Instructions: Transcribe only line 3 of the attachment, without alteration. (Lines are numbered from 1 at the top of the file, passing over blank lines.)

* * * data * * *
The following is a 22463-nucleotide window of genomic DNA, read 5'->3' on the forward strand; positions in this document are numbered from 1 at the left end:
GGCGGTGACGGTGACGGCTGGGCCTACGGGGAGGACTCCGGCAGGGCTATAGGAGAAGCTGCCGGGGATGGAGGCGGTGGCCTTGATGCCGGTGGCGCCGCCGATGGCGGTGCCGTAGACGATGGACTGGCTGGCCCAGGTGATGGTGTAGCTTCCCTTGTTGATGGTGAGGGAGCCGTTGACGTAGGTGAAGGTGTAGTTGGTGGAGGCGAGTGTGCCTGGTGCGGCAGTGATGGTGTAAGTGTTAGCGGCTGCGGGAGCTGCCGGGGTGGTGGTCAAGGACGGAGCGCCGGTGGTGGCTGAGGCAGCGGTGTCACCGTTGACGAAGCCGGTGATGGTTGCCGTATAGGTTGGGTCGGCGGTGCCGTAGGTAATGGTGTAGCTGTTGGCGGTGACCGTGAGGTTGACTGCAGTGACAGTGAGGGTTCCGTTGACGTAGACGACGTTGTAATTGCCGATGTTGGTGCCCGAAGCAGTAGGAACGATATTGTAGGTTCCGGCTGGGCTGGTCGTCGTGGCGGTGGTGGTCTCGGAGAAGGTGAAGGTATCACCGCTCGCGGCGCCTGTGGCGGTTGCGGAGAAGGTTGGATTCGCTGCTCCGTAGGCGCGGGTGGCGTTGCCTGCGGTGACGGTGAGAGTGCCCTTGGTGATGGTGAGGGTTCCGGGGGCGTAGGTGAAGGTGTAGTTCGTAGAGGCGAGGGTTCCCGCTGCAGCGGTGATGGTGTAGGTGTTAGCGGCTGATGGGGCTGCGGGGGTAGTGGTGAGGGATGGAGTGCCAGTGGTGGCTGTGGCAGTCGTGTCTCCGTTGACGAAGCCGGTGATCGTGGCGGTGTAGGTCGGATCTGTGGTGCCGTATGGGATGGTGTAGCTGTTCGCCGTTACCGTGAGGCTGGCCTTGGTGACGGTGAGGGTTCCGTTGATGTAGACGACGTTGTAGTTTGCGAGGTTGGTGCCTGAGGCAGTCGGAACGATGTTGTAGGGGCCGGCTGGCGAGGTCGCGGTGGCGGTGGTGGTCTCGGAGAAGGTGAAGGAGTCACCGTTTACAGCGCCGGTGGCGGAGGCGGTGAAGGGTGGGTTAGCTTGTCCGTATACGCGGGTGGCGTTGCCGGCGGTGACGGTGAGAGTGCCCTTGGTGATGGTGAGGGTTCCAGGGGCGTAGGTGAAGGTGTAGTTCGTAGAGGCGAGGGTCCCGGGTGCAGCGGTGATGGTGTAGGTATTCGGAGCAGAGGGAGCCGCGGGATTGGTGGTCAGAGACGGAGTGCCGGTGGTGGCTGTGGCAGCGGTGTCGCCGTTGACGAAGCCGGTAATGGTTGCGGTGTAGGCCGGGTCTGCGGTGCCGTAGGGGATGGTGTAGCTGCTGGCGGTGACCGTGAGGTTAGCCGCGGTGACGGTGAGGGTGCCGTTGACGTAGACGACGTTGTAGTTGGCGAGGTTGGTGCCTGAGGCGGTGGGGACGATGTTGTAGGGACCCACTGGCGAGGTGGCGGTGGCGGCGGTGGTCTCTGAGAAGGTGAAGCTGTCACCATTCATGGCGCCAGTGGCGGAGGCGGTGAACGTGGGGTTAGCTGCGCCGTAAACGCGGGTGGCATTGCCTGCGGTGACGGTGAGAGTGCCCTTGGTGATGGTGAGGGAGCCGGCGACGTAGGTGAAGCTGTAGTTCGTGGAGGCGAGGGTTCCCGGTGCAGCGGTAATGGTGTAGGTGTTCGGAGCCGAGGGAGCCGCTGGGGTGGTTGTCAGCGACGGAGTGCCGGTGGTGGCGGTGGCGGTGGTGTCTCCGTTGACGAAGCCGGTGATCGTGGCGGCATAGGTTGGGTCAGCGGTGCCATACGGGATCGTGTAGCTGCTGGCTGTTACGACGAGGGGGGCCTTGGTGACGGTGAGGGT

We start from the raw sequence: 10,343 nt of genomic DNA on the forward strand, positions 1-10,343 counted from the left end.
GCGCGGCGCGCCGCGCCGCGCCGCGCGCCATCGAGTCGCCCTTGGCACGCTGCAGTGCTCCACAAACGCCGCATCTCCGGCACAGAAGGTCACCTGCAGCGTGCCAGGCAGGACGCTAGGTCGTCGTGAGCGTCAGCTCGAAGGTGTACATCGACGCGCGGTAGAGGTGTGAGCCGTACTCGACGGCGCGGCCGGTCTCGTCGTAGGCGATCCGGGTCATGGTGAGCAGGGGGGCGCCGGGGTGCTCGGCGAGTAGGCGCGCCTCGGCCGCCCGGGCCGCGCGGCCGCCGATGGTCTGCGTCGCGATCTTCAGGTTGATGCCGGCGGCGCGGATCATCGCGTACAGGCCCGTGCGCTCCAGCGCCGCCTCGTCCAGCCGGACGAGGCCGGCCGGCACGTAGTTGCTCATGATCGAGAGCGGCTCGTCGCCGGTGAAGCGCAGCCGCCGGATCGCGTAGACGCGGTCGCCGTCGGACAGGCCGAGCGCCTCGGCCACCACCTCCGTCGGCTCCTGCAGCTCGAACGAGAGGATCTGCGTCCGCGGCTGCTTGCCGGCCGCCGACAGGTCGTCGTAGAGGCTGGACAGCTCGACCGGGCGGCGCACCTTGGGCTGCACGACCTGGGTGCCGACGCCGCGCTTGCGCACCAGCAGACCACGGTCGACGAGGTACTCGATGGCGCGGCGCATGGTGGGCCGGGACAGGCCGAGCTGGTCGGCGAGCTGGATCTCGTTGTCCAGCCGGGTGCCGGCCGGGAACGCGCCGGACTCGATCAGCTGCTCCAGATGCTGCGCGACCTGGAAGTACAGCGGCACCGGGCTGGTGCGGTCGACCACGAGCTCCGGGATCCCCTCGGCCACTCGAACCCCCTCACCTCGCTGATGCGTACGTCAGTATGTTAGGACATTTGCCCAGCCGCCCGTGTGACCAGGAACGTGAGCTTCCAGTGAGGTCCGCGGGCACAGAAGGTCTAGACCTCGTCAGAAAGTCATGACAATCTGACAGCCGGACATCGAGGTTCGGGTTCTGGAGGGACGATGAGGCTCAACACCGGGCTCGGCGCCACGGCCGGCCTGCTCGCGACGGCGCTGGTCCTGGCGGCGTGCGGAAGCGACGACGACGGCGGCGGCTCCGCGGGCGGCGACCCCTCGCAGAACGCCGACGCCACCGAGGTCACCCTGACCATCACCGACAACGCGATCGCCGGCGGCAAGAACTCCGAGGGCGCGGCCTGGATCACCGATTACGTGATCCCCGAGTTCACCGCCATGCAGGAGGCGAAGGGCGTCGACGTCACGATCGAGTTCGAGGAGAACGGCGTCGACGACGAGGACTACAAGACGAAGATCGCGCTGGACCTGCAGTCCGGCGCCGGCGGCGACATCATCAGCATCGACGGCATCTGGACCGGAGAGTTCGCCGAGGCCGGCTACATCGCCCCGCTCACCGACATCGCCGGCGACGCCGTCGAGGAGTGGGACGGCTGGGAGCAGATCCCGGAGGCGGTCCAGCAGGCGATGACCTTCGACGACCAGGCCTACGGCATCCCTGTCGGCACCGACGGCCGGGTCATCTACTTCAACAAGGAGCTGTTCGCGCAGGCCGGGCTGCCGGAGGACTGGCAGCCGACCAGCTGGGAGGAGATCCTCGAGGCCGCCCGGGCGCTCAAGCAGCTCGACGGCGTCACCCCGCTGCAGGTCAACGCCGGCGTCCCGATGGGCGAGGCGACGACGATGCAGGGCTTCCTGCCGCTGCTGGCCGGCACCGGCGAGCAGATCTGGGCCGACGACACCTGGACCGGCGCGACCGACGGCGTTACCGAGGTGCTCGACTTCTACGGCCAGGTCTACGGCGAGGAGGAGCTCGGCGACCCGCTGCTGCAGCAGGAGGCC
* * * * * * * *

We start from the raw sequence: 10,343 nt of genomic DNA on the forward strand, positions 1-10,343 counted from the left end.